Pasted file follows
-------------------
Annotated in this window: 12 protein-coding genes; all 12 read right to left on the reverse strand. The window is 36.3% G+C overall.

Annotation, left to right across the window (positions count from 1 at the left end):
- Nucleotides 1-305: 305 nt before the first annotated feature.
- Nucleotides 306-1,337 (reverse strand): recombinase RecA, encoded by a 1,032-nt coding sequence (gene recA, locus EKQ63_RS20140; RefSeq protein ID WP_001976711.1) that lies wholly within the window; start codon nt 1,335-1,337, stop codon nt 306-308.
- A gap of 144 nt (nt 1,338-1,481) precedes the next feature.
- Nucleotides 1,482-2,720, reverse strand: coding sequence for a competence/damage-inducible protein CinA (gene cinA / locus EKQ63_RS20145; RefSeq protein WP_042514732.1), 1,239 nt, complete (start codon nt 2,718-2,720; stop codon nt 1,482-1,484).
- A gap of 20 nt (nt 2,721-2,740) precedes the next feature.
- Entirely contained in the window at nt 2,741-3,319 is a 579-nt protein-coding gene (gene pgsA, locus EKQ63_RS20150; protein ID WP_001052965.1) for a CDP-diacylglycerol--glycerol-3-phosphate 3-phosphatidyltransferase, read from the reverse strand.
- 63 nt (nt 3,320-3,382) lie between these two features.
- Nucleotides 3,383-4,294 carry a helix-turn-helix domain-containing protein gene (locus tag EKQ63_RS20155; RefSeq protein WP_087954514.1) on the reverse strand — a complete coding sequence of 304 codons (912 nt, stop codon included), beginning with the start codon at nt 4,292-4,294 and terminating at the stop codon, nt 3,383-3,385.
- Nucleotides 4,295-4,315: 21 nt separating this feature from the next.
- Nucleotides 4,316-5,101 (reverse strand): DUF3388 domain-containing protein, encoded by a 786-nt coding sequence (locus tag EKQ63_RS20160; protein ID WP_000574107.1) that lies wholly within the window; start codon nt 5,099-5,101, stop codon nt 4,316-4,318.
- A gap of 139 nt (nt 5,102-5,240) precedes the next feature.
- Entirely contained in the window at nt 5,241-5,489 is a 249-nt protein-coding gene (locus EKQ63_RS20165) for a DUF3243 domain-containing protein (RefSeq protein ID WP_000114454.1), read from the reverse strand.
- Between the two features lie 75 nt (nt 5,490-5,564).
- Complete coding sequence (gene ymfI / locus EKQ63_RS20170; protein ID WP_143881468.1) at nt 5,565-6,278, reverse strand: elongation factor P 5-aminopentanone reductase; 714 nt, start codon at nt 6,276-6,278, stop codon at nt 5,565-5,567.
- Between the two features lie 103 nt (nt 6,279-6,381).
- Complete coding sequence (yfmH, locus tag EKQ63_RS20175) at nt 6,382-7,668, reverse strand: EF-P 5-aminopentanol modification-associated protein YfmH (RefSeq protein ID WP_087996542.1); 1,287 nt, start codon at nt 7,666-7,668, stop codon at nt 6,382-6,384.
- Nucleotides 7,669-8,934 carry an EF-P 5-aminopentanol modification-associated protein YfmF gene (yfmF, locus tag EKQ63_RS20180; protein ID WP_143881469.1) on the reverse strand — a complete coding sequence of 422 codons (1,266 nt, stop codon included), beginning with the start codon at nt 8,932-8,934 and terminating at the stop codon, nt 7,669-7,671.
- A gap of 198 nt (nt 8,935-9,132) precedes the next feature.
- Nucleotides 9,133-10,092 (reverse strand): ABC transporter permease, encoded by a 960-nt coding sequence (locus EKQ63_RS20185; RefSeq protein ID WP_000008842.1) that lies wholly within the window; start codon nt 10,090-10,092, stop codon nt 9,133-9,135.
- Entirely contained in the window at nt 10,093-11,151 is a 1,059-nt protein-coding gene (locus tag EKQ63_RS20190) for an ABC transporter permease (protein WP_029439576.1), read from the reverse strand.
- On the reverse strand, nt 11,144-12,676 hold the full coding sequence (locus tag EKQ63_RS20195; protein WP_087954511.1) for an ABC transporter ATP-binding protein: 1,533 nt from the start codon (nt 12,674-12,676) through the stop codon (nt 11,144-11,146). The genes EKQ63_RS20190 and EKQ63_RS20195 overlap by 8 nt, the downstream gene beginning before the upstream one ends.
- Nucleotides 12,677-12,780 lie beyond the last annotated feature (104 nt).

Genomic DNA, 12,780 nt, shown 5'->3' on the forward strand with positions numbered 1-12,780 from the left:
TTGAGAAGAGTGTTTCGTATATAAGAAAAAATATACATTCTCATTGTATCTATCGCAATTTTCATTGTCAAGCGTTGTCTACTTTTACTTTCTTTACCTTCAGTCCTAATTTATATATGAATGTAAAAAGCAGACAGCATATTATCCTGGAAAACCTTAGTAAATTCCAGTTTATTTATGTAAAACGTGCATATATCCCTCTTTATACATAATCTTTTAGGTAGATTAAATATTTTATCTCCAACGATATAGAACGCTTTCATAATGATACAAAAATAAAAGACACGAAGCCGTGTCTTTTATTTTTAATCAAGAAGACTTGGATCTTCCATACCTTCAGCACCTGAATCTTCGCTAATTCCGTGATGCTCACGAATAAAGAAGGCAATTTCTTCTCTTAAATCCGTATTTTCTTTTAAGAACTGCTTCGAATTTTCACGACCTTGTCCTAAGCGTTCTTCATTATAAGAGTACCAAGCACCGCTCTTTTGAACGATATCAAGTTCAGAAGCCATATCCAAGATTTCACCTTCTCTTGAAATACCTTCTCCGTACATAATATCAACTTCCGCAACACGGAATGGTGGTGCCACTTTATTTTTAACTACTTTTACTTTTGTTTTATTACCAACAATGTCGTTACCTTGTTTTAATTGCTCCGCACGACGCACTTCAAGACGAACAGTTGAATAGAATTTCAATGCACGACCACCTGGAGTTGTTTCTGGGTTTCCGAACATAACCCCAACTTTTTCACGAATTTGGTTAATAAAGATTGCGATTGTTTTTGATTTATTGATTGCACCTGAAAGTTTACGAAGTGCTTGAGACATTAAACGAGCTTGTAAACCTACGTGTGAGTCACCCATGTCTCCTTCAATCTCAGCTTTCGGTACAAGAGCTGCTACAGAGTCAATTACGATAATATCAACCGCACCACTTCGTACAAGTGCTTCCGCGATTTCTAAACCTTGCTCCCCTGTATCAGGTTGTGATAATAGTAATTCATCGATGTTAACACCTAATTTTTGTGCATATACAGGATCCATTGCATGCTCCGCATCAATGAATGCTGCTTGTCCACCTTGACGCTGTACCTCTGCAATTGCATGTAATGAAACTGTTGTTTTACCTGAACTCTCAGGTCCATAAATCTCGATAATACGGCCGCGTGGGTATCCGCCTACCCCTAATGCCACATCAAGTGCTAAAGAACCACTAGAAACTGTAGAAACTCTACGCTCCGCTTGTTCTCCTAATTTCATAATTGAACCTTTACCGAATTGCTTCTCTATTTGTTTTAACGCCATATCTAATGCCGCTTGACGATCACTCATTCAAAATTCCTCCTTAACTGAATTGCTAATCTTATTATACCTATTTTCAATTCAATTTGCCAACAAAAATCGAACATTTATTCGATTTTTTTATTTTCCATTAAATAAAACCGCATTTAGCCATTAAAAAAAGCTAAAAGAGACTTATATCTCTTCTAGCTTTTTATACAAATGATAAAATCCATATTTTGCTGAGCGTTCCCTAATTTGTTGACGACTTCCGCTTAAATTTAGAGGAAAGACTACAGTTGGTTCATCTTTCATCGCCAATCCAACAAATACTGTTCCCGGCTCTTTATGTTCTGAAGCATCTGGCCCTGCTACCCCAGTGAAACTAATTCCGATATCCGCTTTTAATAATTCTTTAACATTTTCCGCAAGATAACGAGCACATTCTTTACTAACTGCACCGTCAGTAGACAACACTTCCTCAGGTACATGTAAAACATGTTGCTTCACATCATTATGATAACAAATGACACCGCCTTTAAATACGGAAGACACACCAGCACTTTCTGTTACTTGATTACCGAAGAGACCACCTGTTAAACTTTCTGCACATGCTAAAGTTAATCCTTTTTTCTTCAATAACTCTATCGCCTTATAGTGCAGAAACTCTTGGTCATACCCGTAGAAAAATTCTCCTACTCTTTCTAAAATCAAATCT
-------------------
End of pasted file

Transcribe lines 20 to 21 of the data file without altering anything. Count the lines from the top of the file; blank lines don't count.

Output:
- A gap of 198 nt (nt 8,935-9,132) precedes the next feature.
- Nucleotides 9,133-10,092 (reverse strand): ABC transporter permease, encoded by a 960-nt coding sequence (locus EKQ63_RS20185; RefSeq protein ID WP_000008842.1) that lies wholly within the window; start codon nt 10,090-10,092, stop codon nt 9,133-9,135.